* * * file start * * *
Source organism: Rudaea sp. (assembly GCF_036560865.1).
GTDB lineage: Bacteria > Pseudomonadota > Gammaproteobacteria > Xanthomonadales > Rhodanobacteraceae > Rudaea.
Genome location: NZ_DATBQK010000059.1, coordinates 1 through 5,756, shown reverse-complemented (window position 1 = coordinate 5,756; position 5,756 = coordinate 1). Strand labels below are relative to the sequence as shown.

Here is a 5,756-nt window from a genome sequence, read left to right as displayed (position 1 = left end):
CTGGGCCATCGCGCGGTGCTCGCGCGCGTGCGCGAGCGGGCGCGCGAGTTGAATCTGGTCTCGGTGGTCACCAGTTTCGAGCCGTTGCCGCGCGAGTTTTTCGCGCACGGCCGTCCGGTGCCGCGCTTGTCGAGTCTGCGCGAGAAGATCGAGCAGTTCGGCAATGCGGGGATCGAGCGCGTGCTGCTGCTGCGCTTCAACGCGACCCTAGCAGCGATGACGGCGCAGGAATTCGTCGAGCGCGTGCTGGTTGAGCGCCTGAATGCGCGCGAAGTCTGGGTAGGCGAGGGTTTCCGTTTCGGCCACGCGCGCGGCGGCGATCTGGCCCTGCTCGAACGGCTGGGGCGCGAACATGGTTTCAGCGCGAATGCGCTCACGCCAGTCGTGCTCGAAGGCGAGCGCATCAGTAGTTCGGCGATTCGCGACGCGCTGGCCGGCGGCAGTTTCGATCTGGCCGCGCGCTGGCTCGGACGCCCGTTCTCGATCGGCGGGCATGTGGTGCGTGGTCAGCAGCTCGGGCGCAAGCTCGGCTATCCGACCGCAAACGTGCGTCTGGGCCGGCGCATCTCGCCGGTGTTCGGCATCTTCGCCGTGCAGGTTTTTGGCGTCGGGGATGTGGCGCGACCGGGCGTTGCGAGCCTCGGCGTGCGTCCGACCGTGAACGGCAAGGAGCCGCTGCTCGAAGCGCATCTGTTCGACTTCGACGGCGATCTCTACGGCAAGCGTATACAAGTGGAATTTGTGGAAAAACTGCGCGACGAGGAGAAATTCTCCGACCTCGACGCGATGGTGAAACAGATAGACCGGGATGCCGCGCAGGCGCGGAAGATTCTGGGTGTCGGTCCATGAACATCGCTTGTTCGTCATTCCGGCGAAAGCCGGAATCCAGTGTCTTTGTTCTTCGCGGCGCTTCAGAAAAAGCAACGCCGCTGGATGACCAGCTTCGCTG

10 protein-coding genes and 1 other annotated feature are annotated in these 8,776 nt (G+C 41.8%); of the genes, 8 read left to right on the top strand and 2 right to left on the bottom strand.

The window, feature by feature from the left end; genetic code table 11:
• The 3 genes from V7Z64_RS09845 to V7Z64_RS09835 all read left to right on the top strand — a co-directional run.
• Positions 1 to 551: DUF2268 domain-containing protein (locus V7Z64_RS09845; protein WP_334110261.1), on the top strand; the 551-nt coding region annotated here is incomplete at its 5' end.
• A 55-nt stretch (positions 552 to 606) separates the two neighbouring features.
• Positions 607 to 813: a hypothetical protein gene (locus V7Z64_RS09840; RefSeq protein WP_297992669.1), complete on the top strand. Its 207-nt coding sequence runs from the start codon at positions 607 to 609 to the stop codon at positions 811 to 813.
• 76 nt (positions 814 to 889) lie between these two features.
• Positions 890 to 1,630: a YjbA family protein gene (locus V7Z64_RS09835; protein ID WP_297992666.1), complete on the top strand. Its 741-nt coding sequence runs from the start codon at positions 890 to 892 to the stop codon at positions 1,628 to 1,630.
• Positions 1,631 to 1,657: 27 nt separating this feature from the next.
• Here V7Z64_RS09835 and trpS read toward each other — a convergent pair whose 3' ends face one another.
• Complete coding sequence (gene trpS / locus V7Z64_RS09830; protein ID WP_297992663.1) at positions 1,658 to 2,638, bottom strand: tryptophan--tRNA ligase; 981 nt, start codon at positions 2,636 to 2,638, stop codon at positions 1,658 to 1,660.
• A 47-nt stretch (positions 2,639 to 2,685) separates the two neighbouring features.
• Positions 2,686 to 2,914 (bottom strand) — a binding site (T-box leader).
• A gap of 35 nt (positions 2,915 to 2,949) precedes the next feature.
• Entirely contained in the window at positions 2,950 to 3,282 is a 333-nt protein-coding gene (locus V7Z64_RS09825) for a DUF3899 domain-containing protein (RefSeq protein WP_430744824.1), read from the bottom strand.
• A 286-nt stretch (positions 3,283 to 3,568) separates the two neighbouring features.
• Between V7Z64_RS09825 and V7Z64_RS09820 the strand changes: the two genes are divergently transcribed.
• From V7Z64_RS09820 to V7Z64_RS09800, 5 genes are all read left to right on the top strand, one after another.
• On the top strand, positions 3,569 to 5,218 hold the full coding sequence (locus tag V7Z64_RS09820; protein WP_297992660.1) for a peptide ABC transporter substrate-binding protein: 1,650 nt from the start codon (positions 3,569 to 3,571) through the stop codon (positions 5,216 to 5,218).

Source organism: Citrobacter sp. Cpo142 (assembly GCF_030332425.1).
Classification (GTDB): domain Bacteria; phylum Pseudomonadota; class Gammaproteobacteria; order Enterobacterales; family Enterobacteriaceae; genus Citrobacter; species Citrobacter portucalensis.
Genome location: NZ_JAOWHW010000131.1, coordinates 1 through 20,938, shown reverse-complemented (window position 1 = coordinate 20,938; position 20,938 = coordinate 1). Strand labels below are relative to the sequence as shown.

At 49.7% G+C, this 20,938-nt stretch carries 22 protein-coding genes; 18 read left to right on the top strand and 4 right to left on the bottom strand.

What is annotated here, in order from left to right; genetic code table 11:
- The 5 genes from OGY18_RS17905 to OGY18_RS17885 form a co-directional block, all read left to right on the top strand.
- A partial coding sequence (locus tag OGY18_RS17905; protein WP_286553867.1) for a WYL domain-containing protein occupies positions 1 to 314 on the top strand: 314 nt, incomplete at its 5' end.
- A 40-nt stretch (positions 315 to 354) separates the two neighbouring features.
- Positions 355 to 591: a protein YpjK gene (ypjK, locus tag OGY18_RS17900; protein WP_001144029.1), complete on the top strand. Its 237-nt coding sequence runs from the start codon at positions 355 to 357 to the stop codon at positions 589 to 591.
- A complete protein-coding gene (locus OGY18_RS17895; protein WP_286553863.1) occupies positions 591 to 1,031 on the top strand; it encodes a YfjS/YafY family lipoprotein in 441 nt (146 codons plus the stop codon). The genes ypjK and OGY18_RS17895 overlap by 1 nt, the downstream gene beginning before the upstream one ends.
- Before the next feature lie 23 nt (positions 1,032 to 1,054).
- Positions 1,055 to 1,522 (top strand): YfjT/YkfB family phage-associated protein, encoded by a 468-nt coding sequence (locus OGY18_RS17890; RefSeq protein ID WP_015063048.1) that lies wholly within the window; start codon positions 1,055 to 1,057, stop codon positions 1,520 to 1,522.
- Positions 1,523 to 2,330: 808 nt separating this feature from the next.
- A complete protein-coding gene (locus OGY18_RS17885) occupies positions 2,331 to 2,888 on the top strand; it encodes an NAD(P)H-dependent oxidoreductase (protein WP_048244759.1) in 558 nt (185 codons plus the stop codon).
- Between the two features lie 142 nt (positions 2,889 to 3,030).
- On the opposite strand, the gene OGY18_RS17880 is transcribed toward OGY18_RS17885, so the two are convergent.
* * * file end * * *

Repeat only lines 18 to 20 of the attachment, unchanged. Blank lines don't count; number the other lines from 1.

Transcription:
• Positions 2,686 to 2,914 (bottom strand) — a binding site (T-box leader).
• A gap of 35 nt (positions 2,915 to 2,949) precedes the next feature.
• Entirely contained in the window at positions 2,950 to 3,282 is a 333-nt protein-coding gene (locus V7Z64_RS09825) for a DUF3899 domain-containing protein (RefSeq protein WP_430744824.1), read from the bottom strand.